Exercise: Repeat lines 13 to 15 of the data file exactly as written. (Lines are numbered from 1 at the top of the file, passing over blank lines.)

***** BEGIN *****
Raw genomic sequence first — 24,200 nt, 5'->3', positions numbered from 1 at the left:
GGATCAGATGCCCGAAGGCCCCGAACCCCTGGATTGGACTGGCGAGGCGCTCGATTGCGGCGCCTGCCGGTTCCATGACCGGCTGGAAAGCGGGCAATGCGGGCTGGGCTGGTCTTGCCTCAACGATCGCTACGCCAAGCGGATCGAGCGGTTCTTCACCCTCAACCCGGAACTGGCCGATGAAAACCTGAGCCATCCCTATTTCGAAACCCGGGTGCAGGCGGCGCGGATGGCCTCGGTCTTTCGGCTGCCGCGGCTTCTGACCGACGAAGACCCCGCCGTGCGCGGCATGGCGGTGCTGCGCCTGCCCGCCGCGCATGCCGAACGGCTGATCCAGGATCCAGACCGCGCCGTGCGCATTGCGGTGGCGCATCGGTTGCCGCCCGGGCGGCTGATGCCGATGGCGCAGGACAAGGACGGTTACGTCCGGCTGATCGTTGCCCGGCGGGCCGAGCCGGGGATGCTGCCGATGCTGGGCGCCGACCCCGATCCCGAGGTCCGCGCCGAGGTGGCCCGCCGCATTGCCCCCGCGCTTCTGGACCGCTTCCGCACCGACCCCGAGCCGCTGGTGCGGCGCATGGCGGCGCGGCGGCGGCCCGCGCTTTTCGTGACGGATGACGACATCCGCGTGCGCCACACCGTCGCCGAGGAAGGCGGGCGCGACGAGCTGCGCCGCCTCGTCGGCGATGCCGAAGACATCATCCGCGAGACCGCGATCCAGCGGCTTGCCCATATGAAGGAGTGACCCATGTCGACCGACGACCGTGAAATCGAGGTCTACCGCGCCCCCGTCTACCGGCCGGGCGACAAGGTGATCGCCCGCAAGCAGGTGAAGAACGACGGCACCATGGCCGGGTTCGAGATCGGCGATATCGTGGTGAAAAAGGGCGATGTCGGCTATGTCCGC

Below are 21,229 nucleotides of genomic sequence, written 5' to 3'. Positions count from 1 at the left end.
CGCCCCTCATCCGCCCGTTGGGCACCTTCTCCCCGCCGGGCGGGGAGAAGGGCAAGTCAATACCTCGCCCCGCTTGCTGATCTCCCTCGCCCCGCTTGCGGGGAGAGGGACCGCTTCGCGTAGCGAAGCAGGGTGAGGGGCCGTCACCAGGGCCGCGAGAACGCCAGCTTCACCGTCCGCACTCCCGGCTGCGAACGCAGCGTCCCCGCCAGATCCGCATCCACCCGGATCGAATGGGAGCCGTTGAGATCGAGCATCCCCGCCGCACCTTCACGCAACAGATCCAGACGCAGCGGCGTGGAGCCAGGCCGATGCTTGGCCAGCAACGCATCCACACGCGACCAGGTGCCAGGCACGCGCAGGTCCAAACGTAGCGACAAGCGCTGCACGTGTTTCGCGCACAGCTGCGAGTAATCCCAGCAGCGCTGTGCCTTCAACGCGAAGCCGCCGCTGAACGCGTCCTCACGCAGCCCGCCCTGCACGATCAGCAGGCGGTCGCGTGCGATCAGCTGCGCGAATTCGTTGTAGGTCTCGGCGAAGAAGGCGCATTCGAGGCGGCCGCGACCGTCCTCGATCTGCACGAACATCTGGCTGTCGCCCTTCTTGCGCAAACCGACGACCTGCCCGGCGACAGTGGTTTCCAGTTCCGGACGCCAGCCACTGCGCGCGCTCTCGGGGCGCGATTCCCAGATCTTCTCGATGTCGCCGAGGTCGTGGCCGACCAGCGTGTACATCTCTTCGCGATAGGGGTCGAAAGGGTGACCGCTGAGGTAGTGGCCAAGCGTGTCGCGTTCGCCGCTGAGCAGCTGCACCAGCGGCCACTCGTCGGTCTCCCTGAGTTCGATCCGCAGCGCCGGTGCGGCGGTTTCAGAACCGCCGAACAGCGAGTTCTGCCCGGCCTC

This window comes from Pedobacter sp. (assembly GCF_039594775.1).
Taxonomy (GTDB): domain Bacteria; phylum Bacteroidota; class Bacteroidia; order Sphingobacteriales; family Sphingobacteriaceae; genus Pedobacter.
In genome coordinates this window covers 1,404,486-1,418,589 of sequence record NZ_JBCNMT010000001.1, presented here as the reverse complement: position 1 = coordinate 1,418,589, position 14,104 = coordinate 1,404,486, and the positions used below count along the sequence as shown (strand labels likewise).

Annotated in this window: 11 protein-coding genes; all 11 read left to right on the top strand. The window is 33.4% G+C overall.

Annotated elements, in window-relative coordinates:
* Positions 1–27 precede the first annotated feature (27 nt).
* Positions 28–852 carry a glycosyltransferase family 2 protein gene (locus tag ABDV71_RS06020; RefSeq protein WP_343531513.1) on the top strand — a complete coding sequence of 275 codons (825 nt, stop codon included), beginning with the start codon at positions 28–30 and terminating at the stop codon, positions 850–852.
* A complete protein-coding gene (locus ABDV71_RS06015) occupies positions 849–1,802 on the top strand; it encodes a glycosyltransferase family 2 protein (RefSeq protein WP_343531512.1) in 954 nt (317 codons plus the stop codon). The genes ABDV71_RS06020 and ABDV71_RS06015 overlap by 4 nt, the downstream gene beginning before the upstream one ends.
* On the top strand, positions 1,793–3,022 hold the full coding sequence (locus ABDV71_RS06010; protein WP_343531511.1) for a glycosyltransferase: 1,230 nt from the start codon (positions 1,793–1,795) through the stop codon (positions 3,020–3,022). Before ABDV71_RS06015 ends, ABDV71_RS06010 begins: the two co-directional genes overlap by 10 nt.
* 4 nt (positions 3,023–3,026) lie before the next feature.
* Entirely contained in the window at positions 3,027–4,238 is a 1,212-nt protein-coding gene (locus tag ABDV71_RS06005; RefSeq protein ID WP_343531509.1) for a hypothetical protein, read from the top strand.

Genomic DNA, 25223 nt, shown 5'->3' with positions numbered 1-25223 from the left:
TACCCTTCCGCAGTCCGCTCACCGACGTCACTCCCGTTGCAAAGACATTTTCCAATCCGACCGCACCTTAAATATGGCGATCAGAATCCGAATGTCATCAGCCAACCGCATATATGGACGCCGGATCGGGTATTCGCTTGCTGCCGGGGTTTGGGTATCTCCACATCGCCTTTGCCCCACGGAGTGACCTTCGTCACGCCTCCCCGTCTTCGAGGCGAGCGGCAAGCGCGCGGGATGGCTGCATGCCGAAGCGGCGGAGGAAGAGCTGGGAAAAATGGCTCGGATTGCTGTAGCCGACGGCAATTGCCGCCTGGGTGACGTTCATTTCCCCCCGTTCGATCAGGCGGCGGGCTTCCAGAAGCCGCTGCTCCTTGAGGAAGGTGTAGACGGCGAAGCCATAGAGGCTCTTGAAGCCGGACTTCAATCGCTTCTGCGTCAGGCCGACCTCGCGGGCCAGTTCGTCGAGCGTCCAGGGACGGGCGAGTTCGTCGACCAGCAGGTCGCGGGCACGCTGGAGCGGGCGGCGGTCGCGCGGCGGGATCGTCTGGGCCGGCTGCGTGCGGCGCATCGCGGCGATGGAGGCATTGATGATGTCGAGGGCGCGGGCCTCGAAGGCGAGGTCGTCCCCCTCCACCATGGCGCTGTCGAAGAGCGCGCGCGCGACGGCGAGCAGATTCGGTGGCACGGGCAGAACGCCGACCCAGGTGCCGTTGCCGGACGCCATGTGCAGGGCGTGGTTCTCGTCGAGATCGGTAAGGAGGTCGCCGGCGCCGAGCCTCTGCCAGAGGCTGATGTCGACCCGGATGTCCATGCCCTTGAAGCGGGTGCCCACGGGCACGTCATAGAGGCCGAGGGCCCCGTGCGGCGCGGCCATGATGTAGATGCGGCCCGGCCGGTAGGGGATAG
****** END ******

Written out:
* On the top strand, positions 1,793–3,022 hold the full coding sequence (locus ABDV71_RS06010; protein WP_343531511.1) for a glycosyltransferase: 1,230 nt from the start codon (positions 1,793–1,795) through the stop codon (positions 3,020–3,022). Before ABDV71_RS06015 ends, ABDV71_RS06010 begins: the two co-directional genes overlap by 10 nt.
* 4 nt (positions 3,023–3,026) lie before the next feature.
* Entirely contained in the window at positions 3,027–4,238 is a 1,212-nt protein-coding gene (locus tag ABDV71_RS06005; RefSeq protein ID WP_343531509.1) for a hypothetical protein, read from the top strand.